Malo’s most famous application, some might say over-application, is in the ripe, buttery style of California Chardonnay that you might want to drink with a spoon. But as in Montrachet and other white Burgundy, that buttery quality can be brought into balance if the wine’s total acidity remains high and its pH low, and the élevage, especially conducted in oak barrels, manages to knit together the fruit, cream, toast, texture, and acidity into a balanced glass of wine.
Many natural winemakers choose not to intervene with their fermentations, yeast or bacterial; they do not inoculate with a lactic acid culture to kick off MLF, nor do they chill, filter, or sterilize the wine to prevent it. Because LAB are pervasive in the environment, this non-interventionist approach means that, generally speaking, most natural wines have gone through at least partial malolactic fermentation, regardless of whether they are red, white, rosé, orange, or sparkling. Proponents say the result is not only more natural but also more complex, with enchanting textural and flavor dimensions. And if it doesn’t happen, that’s okay, too. In short, natural winemakers take their cues from the microbes, not the other way around.
Which wines don’t go through malolactic fermentation?
Many white and rosé wines don’t go through malolactic. The outcome depends on stylistic and regional traditions, vintage variation, market aesthetics, and a winemaker’s personal taste.
In warm regions, malo is uncommon in whites, as the acidity can be low to begin with and the wine benefits from retaining its crisp edges. Assyrtiko, from sunny Santorini, is a good example of this. On the other hand, there are cool-climate whites that historically don’t go through malo, for example German Riesling, Austrian Grüner Veltliner, and Italian Pinot Grigio, even from the mountainous Dolomites. Tradition has set a certain flavor expectations (snappy, juicy, refreshing) for those varieties from those places.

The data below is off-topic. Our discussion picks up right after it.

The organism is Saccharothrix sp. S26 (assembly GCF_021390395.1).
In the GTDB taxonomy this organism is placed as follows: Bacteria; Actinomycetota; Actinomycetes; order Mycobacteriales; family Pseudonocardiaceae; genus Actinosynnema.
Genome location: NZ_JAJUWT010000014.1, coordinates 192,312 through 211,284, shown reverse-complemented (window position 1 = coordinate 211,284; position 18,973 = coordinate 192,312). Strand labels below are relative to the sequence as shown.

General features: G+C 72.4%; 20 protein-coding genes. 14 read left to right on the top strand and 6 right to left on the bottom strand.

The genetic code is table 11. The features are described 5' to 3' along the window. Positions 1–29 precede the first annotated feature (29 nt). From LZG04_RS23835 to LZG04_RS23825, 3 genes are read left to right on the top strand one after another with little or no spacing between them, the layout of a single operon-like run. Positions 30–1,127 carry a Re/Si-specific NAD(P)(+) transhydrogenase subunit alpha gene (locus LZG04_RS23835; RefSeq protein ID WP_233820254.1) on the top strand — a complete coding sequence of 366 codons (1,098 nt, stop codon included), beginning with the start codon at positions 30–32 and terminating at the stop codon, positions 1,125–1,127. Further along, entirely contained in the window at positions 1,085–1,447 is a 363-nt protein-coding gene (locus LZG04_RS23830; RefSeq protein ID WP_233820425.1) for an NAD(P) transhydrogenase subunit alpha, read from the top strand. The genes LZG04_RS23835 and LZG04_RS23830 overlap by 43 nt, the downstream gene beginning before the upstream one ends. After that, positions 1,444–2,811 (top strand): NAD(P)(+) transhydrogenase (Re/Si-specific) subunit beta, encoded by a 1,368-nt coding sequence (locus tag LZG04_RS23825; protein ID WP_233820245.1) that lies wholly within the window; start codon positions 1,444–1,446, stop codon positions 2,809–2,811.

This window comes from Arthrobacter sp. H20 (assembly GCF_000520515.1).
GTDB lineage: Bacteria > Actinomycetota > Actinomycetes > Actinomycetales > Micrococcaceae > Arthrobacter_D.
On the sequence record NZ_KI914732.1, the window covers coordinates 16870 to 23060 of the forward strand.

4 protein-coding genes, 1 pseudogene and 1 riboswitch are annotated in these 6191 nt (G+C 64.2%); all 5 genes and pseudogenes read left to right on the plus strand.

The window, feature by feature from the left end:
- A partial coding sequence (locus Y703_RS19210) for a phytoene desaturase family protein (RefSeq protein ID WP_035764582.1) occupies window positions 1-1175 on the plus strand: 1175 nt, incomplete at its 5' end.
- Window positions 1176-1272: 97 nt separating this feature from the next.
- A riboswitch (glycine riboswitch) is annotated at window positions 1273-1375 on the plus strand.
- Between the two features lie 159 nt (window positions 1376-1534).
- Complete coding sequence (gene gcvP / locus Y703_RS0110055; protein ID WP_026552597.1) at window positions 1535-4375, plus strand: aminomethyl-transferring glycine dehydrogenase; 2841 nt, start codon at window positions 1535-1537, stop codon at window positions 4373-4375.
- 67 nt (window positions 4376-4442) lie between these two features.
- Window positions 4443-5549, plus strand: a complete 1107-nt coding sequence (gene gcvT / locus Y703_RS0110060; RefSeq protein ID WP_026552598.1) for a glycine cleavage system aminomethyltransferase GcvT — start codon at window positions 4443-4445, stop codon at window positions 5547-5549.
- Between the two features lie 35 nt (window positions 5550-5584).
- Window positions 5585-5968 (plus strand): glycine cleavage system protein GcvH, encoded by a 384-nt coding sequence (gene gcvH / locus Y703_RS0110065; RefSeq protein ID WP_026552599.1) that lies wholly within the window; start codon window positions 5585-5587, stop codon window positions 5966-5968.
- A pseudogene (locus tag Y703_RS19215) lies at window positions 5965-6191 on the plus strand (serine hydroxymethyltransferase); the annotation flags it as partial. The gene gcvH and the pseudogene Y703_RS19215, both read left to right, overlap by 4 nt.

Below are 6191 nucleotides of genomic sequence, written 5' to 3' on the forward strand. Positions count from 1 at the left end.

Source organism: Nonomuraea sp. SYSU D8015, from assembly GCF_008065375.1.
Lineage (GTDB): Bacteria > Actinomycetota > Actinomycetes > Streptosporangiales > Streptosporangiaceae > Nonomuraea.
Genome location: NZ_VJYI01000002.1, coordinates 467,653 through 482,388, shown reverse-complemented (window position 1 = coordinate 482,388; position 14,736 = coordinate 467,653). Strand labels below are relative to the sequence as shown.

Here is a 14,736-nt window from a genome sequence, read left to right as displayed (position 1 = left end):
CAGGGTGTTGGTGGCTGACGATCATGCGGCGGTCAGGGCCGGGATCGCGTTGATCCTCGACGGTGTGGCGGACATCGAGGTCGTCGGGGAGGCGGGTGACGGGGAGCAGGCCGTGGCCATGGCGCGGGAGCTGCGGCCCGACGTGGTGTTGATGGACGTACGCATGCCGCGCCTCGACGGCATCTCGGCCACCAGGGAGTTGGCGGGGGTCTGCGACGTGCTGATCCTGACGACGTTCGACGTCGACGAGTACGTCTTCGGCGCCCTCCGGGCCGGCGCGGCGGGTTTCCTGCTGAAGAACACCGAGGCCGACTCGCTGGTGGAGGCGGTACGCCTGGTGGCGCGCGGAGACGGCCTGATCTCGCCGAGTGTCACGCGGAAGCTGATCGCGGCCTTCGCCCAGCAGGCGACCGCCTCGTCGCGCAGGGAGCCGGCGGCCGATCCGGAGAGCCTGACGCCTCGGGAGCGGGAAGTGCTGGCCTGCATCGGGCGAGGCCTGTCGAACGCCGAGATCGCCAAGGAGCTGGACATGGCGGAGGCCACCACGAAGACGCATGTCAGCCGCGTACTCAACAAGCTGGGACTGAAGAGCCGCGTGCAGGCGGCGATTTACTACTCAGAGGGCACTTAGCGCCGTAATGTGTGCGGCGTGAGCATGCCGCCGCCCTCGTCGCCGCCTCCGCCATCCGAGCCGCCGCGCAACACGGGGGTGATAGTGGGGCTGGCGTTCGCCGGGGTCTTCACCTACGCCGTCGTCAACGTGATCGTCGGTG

In continental climates, for example Bordeaux and the Loire Valley, the white wine decision making is more complex. Some winemakers choose to suppress malo, for example in Sémillon and Sauvignon blanc. In the Loire, Chenin is often put through MLF (although not in Vouvray). Loire Sauvignon blancs may or may not go through it. Partial malolactic is another possibility; a winemaker may choose to allow malolactic in some vintages, or during a single vintage only in some tanks, blending the final result for balance.
Malo is generally uncommon for rosé wines, because youthful freshness and crunchy acidity are hallmarks of the style. However darker rosés, for example the “fourth wine style” of Tavel, often go through it, as does Rosé des Riceys. Also, many natural winemakers feel that allowing malolactic yields a richer, more dimensional rosé.
Actually, some red wines also don’t go through malo
In researching the world’s wines, I’ve bumped into some red styles for which MLF is rare or impossible.
The first is red port. In port winemaking, the primary or yeast fermentation is halted after one and a half to two days by the addition of a potent grape spirit (essentially un-aged brandy). This process, called mutage, raises the alcohol level to 20%, killing yeasts and bacteria. This renders it stable, viz., inhospitable to microbial growth despite high residual sugar. On my visit to Symington port properties in 2019, winemaker Henry Shotton confirmed that malo is suppressed, but that the 100 to 110 g/L of residual sugar smooths the wine’s malic acid as well as its tannins.
Another curious exception is Amarone, a wine made from dried grapes. On a 2019 visit to Santi’s grape drying warehouse (called a fruttaio), I noticed a large research poster on the wall outlining data they’d collected on the trajectory of sugar and acidity in the grapes during the 90 days of pre-vinification drying. My host, cellar master Christian Ridolfi, explained that as moisture drops in the berries, the sugar and acidity rise, but malic acid actually falls — from 3.0 g/L to 0.5 g/L. Hence, 90% percent of the lots do not go through malo (and if some lots do, it’s fine with him). The finished wines have a pH of 3.3 to 3.4, which is not too tart, not too soft. Just right.